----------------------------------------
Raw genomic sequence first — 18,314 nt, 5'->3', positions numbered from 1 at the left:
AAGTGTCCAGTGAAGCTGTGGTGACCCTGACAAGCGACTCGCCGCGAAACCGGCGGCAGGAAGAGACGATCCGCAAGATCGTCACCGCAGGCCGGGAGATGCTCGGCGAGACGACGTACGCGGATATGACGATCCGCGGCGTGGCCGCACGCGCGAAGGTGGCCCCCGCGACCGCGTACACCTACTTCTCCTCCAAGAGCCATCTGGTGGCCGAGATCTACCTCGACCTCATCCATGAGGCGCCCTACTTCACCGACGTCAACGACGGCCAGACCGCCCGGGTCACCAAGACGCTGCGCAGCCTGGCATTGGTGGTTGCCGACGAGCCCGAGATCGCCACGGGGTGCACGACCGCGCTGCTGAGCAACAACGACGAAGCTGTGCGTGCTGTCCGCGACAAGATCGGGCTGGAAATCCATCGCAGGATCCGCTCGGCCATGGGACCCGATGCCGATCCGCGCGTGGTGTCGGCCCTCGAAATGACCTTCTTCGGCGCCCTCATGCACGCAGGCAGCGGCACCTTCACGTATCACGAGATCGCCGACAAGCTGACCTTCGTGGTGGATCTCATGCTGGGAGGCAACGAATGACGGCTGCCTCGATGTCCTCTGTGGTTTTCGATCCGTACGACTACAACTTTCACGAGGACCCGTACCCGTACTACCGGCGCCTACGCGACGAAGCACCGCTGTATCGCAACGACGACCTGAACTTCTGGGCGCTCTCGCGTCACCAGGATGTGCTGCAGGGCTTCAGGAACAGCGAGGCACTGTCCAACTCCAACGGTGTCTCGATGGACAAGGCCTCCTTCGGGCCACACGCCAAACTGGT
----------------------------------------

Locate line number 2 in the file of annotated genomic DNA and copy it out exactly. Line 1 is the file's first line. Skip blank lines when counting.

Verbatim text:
AAGTGTCCAGTGAAGCTGTGGTGACCCTGACAAGCGACTCGCCGCGAAACCGGCGGCAGGAAGAGACGATCCGCAAGATCGTCACCGCAGGCCGGGAGATGCTCGGCGAGACGACGTACGCGGATATGACGATCCGCGGCGTGGCCGCACGCGCGAAGGTGGCCCCCGCGACCGCGTACACCTACTTCTCCTCCAAGAGCCATCTGGTGGCCGAGATCTACCTCGACCTCATCCATGAGGCGCCCTACTTCACCGACGTCAACGACGGCCAGACCGCCCGGGTCACCAAGACGCTGCGCAGCCTGGCATTGGTGGTTGCCGACGAGCCCGAGATCGCCACGGGGTGCACGACCGCGCTGCTGAGCAACAACGACGAAGCTGTGCGTGCTGTCCGCGACAAGATCGGGCTGGAAATCCATCGCAGGATCCGCTCGGCCATGGGACCCGATGCCGATCCGCGCGTGGTGTCGGCCCTCGAAATGACCTTCTTCGGCGCCCTCATGCACGCAGGCAGCGGCACCTTCACGTATCACGAGATCGCCGACAAGCTGACCTTCGTGGTGGATCTCATGCTGGGAGGCAACGAATGACGGCTGCCTCGATGTCCTCTGTGGTTTTCGATCCGTACGACTACAACTTTCACGAGGACCCGTACCCGTACTACCGGCGCCTACGCGACGAAGCACCGCTGTATCGCAACGACGACCTGAACTTCTGGGCGCTCTCGCGTCACCAGGATGTGCTGCAGGGCTTCAGGAACAGCGAGGCACTGTCCAACTCCAACGGTGTCTCGATGGACAAGGCCTCCTTCGGGCCACACGCCAAACTGGT